Our Vice President of Operations Molly DeQuattro recently shared threat research with leading cybersecurity news site Dark Reading to bring awareness to how scam websites targeting apparel brands evolve over time. We sat down with Molly to talk about her and her team’s findings more in-depth to help brand’s better understand how scammers target their customers and brand online, the Optimal e-commerce template used by these scammers, reasons why fraudsters take this phased approach to some scams, and how these scams can be identified earlier in their lifecycle to reduce the damage.
How popular is this e-commerce template among legitimate sites vs. brand impersonation attacks?
Molly DeQuattro: It’s a little hard to tell. I will say that while I was looking for additional samples to share for this blog, I found another five shoe impersonation sites and one likely legit car dealership site using the template on a single page of search results.
How can brands tell if a site in a generic or benign state will eventually impersonate them?
MD: Brands can watch for lookalike domains – either domains that contain their brand name or unique band-related messages like slogans. However, it’s important to not focus solely on lookalike domains. In fact, 70% or more of impersonation activity that we see happens on non-lookalike domains.
For the 200+ shoe brand and shoe retailer domains that we traced in late December 2022, every single one evolved into an impersonation site.
What patterns exist in terms of how long a site might remain dormant (i.e., not completely impersonating a brand)?
MD: We see a range of patterns. Sometimes the impersonation site is live and ready for action the moment it comes online. We see a lot of activity in the first week a domain is registered, for sure. We also see dormant sites that don’t become impersonation sites until far beyond the 30 day mark. The vast majority of the cache of shoe sites we found in late 2022 were dormant for weeks before becoming full-fledged impersonation sites ready to take payments. And they’re mostly still up as of this writing.
How often do lookalike domains turn into scam sites?
MD: Despite the pattern we observed for these shoe impersonation sites, most–by an order of magnitude– lookalike domains stay parked and innocuous. In real numbers, for every 500 newly registered lookalike domains, maybe a few dozen spin up impersonation content. For the biggest brands, those ratios trend a little higher, but the implications are the same: regular scanning of those parked sites must be automated in order to successfully identify scams before they snare their first victim.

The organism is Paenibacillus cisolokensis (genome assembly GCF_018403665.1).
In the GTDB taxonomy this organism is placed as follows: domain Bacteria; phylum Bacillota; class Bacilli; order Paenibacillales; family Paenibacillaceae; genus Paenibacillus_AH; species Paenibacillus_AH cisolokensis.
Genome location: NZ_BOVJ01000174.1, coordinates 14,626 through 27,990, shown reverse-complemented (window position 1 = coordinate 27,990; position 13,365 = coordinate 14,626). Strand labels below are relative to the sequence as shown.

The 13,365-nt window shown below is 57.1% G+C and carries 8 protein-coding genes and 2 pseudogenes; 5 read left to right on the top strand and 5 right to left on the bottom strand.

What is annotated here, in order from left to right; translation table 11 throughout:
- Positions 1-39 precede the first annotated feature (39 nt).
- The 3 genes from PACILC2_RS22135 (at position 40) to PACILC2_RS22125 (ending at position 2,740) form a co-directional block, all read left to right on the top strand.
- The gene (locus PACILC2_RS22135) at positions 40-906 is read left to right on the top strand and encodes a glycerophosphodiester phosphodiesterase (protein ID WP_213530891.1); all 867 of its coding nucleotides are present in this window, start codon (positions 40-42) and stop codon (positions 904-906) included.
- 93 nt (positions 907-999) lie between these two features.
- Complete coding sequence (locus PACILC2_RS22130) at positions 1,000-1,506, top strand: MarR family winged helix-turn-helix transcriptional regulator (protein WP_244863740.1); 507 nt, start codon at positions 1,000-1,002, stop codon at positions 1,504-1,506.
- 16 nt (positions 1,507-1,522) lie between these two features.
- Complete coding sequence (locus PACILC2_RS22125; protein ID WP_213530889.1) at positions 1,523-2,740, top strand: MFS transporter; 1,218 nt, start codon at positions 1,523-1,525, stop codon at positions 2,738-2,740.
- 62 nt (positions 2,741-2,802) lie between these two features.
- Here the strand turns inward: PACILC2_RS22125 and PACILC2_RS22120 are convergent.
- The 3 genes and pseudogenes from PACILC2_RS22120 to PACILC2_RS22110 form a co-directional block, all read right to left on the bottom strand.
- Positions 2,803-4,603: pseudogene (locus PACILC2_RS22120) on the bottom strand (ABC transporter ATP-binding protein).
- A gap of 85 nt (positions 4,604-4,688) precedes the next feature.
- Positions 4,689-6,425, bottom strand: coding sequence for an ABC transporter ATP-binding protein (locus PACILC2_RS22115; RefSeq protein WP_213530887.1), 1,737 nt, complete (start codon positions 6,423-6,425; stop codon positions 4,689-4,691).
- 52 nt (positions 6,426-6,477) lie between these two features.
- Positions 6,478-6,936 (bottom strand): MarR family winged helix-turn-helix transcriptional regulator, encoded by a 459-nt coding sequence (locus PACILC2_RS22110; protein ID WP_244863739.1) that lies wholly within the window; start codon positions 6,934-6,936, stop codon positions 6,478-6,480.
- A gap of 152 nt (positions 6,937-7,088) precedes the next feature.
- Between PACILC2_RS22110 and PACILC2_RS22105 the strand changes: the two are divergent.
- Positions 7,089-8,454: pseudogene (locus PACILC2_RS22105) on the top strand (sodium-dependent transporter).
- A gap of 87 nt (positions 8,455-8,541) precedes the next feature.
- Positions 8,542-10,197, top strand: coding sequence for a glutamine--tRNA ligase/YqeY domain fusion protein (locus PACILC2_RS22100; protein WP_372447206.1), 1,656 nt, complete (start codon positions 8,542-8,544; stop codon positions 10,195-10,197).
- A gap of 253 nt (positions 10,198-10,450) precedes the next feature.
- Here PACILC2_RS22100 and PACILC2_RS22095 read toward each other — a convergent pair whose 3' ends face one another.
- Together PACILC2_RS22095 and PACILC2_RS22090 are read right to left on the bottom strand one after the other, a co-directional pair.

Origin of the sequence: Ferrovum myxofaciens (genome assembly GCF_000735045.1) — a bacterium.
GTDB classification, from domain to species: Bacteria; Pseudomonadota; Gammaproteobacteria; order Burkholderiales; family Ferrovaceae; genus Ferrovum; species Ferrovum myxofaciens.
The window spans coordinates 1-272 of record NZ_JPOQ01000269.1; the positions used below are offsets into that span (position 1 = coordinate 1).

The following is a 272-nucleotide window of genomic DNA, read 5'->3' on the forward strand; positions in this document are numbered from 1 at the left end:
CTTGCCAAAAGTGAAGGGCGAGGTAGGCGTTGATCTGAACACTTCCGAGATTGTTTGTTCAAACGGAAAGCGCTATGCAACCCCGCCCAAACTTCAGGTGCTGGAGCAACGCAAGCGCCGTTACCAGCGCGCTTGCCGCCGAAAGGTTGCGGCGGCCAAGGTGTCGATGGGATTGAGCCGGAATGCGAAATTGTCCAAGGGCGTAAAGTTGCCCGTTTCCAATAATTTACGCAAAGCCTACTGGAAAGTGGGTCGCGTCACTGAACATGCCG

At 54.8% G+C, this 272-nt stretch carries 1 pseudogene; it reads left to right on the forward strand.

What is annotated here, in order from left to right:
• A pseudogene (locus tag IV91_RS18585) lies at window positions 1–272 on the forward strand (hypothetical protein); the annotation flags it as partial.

How important is it for a scam site to resemble the legitimate site and how does it impact the effectiveness of the scam? Do these “templated” websites that don’t look exactly like a brand’s official website do as much damage?
MD: It doesn’t seem to matter how closely the scam site mimics the original site – especially in the e-commerce retailer space. Sites that sell apparel tend to change seasonally with promotions and the like. And unlike your bank’s website where you might log-in once a week at least, a shoe buyer isn’t likely to shop more than once a month or even every three months. All that to say, a potential victim won’t necessarily notice that a fake site doesn’t exactly match the official site. If the brand marks are splashed around a site, and the product images look reasonably good, most folks won’t notice that a scam site doesn’t use the same design as the original.
Why were you and the team capable of detecting these scams in the early stages?
MD: We see a lot of templated scam sites, and we observed the Optimal e-commerce HTML template becoming increasingly common amongst scammers. We then trained our AI detection model to identify the template and tracked a large increase in new websites using the template published around the same time – and across multiple registrars and hosting providers.
We found it curious that these same sites remained in their templated state, rather than evolving into mature sites–scam or otherwise. We don’t look at websites just once. We continually revisit them so that we can catch them as soon as they “turn bad,” if they ever do. Essentially, this pattern stood out in our broader analysis, and when we looked deeper, we found hundreds of them impersonating a variety of shoe brands.
What are some tips or things to check for on a scam site that signal malicious intent?
MD: It can be difficult to tell, especially when someone is excited because they think they’re about to get an incredible bargain. So first, if a discount sounds too good to be true, slow yourself down so you can apply more scrutiny to the e-commerce website. The Better Business Bureau provides a number of recommendations for researching an online retailer before you make a purchase.
To reiterate, don’t rely solely on the following to keep yourself safe, but there are two commonalities we’ve seen among the scam sites lately that I’ll mention.
First, many impersonation sites neglect to update their copyright statement–often found at the bottom of the website. The copyright statement on a legitimate/official site often includes the full legal name of the business entity along with the current year. In contrast, impersonations typically leave the copyright as “© 2023 [insertfakedomainhere].com”
Second, we also find that social media links on impersonation sites rarely point to actual social profiles, legitimate or not.
What You Should Do Next
- If you want a more in-depth briefing on this particular e-commerce scam targeting multiple well-known shoe brands, contact us.
- Are your brand protection efforts lacking compared with best practices? Find out using our free Busy Person’s Guide to Online Brand Protection.
- Learn about another online brand impersonation trend observed by Allure Security – scammers abusing free subdomains offered by dynamic DNS service providers – on our blog.